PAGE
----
Phase 1 actuarial: Financial Impact Assessment to understand the potential effects of IFRS 17 and scope out the major drivers. In particular:
- New business assessment: Assess the profit signature of the major products currently being sold under the current IFRS 4 basis against IFRS 17. This should be related to key metrics such as profit margin, new business value and new business strain and include the cost of provisioning if the products are not repriced.
- Assessment of Contractual Service Margin (CSM): Assess the CSM by product line with the goal of estimating the CSM at point of transition under various approaches such as one CSM versus two as well as differing profit carriers.
- Assessment of future earnings: Highlight and quantify any significant variation that can be expected on future earnings after transition to IFRS 17.
This would be performed for both life insurance (family takaful) as well as long term general insurance products.
Phase 1 accounting: Business Impact Assessment
- Document the “As-Is” position of the existing financial reporting processes, data and systems
- Define and validate the “To-Be” positions that align to your requirements
- Conduct a gap analysis which identifies the gaps which need to be addressed.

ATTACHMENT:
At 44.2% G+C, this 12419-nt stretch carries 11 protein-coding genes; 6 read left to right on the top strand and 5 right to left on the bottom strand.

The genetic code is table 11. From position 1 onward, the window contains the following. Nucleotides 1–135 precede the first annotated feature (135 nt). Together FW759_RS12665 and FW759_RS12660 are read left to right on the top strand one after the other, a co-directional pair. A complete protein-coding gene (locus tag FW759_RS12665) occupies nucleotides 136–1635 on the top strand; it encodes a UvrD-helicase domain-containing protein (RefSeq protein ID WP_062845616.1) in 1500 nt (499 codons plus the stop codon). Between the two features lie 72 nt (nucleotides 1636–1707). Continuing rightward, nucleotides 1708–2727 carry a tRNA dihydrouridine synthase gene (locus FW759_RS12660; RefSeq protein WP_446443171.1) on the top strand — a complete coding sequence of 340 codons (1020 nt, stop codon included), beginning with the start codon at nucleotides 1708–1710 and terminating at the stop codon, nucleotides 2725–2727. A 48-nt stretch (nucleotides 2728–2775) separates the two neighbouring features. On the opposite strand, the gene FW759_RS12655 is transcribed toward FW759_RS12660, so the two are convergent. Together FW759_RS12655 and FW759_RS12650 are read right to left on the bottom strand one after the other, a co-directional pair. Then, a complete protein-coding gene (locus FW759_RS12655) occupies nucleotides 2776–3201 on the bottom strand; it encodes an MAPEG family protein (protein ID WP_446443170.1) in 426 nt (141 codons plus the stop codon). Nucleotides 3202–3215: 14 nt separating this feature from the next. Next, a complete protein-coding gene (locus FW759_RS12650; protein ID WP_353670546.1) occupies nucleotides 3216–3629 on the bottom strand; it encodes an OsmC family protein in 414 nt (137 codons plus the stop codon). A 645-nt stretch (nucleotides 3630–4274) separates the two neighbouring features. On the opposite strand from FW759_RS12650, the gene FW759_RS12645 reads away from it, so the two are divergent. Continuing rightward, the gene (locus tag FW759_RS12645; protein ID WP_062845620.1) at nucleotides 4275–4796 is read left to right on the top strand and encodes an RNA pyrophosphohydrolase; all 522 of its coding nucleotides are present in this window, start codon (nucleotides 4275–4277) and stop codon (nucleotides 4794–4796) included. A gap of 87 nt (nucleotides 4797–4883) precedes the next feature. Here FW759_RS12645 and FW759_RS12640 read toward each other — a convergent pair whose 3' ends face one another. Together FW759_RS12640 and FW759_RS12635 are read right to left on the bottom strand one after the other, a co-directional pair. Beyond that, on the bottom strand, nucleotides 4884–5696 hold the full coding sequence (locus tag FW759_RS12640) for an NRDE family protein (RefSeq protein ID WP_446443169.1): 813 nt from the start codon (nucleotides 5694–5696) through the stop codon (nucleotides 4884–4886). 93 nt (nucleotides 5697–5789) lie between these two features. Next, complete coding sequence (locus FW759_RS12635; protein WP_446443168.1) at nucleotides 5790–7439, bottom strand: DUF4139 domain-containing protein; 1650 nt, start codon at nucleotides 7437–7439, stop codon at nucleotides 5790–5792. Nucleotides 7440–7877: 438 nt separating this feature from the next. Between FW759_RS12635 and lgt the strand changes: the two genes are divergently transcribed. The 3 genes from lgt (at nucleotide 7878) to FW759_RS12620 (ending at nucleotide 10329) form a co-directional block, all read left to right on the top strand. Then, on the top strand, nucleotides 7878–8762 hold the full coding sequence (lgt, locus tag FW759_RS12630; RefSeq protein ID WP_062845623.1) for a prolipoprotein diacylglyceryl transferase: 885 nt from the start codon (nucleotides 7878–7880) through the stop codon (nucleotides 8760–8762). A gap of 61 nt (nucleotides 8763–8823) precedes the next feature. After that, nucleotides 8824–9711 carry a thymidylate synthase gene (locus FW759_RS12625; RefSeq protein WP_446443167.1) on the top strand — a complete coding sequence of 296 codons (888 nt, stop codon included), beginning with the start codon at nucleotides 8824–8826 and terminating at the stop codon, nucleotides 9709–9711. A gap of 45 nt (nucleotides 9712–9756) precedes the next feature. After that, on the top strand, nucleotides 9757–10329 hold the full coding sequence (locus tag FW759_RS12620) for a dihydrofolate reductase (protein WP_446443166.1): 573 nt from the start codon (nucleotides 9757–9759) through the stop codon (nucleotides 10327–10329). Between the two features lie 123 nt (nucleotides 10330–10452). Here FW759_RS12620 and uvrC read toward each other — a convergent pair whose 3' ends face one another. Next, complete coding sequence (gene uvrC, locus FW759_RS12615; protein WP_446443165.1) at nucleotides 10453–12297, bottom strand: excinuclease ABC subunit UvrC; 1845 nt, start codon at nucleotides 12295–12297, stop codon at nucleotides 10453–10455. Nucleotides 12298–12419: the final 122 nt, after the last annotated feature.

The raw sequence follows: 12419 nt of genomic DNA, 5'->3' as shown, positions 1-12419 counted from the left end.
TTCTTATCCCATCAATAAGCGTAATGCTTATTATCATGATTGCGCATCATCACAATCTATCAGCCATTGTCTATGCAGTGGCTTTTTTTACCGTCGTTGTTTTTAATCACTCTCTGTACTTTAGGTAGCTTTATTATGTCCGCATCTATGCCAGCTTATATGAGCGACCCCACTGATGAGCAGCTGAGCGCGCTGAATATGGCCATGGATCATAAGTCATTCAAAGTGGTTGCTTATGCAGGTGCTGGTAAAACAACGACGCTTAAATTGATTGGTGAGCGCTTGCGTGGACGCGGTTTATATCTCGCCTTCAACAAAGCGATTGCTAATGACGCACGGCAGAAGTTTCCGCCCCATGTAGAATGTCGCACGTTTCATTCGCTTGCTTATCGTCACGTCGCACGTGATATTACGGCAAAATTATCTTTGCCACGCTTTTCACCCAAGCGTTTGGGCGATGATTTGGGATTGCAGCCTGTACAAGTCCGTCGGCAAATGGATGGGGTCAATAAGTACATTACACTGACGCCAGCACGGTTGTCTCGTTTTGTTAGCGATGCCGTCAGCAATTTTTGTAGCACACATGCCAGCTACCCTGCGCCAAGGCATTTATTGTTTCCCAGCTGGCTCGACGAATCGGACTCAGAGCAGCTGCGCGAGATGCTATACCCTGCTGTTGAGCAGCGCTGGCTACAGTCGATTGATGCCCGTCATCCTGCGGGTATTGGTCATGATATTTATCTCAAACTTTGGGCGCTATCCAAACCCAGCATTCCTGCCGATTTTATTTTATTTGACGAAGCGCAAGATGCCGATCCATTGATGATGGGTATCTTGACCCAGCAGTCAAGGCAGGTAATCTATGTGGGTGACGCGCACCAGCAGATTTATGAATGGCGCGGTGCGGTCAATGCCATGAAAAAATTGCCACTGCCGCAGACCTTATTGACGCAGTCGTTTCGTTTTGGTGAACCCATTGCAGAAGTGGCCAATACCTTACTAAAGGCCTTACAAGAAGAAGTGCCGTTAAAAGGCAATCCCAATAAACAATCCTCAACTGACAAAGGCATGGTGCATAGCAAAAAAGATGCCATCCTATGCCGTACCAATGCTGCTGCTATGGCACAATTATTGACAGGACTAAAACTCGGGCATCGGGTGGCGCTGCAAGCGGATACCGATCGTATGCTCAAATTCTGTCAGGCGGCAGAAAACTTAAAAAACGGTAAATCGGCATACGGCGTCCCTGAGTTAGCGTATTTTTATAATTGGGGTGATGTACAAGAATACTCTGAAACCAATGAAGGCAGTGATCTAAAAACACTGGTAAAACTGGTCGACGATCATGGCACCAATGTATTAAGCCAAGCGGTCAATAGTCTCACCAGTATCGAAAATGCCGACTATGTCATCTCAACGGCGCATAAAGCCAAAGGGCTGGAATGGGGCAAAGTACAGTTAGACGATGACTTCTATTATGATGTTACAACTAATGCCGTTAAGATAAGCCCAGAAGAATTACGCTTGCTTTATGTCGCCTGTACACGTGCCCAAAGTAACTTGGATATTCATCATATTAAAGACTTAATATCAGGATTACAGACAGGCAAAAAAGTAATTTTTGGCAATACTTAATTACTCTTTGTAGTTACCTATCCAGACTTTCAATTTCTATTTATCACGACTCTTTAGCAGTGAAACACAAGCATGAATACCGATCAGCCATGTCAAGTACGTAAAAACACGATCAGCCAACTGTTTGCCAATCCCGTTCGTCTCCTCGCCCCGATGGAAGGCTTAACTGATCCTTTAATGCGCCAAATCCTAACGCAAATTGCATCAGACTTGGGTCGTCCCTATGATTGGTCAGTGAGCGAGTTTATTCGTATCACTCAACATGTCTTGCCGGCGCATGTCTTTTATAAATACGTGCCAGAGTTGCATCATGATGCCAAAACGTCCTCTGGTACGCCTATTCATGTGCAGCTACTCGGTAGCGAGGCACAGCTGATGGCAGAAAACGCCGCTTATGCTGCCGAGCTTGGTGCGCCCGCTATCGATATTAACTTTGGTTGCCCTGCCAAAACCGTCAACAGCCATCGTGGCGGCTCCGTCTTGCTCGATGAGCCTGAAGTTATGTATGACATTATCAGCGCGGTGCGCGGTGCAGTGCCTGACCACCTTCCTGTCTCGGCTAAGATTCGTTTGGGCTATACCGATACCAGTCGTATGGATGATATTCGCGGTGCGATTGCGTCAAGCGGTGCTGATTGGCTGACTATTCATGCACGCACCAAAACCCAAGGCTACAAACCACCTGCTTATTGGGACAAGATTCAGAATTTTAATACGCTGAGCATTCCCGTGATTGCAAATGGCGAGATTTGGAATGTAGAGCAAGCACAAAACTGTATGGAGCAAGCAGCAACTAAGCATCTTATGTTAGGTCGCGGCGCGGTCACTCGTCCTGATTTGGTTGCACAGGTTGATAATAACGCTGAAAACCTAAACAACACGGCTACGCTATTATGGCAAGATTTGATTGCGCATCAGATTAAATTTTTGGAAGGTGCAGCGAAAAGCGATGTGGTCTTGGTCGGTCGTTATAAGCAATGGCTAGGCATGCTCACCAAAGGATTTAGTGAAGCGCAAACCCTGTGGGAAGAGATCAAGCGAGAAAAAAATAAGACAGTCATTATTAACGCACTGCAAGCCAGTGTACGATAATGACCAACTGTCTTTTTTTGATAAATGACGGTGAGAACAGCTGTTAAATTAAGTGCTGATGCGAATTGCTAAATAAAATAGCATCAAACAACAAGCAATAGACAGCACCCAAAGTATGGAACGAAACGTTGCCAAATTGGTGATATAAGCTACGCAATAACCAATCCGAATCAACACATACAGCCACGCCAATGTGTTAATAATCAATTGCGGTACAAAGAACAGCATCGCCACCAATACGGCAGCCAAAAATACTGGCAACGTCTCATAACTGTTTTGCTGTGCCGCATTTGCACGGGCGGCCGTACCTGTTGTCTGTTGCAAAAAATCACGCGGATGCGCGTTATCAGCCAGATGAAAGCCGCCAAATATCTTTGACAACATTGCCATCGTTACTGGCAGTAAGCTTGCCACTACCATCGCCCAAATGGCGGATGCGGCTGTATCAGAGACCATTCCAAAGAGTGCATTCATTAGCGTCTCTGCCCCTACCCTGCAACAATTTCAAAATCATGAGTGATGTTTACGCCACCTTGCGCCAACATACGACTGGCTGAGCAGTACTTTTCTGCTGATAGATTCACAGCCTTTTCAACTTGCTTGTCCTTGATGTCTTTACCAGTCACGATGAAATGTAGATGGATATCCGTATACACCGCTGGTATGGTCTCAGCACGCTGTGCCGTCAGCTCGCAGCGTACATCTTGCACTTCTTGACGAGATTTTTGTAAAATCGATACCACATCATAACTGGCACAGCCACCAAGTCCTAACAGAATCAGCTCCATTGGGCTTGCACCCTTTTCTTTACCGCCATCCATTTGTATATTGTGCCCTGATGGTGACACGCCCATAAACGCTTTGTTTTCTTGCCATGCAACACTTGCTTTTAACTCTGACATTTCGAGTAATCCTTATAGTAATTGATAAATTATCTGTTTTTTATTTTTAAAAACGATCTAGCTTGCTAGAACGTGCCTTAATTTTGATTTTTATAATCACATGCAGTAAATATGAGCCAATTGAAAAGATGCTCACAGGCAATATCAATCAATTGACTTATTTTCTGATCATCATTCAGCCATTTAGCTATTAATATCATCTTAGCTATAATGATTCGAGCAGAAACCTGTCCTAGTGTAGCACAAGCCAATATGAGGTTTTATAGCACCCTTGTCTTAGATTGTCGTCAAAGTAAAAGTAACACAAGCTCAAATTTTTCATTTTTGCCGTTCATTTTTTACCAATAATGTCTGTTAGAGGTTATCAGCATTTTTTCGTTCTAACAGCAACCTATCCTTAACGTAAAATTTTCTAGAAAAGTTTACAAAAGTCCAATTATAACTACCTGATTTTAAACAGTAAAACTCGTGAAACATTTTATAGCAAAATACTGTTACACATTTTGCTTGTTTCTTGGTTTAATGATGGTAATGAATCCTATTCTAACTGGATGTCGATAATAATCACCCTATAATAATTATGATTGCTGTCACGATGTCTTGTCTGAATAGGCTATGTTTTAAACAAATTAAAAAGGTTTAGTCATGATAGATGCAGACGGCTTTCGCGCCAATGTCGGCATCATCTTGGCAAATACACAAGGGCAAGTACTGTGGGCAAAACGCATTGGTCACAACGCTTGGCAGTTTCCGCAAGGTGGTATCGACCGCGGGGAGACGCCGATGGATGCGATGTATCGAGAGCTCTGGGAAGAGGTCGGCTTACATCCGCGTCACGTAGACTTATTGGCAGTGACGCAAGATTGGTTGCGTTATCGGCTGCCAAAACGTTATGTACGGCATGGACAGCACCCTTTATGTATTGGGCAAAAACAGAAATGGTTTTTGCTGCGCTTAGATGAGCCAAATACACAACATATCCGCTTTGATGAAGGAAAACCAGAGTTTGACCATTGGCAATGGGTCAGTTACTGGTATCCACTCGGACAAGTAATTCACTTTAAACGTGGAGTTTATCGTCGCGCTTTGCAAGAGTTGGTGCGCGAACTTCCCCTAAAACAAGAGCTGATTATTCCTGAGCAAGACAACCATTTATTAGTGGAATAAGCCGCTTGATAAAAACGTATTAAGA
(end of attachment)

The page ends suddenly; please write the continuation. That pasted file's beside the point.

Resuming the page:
This phase might be most effectively conducted by your existing auditors.
Phase 2 actuarial: Actuarial Implementation
- Modify existing systems for the methodology, assumptions, treatment of reinsurance and required output for the accounting system. When Prophet is used this would mean performing a gap analysis specifically for Prophet and enhancement of the prophet model accordingly.
- Modify the actuarial processes for IFRS 17 inclusive of valuation, pricing and profit testing and management reporting such as embedded values and value of new business.
- Develop risk management checks to ensure compliance with IFRS 17 by the actuarial department for use by the internal risk management team.
- Review the reinsurance treaties to ensure they remain useful and relevant under IFRS 17.
Phase 2 accounting: Accounting Implementation
- Modify database and IT how.
- Modify end user computing·
- Modify the general ledger.
- Adjust the ancillary processes such as capital management, tax and business profitability KPI reporting·
- Modify the reporting and disclosure processes.
Phase 3 actuarial: Actuarial Review and Testing
- Perform user acceptance testing (UAT) on the runs, output and processes using a program independent of the insurers internal programs.
- Review compliance with actuarial processes such as valuation, pricing and profit testing and management reporting such as embedded values and value of new business.
- Ensure the risk management department has the tools and ability to monitor the compliance of the actuarial department for IFRS 17.
- Provide user training.
- Review parallel testing results.
Phase 3 accounting: Accounting Review and Testing
- Perform user acceptance testing (UAT) on the data in puts, general ledger output and other final outputs
- Provide user training
- Review parallel testing results.
We would be happy to discuss in more detail with you what implementation would look like for your company and the steps involved.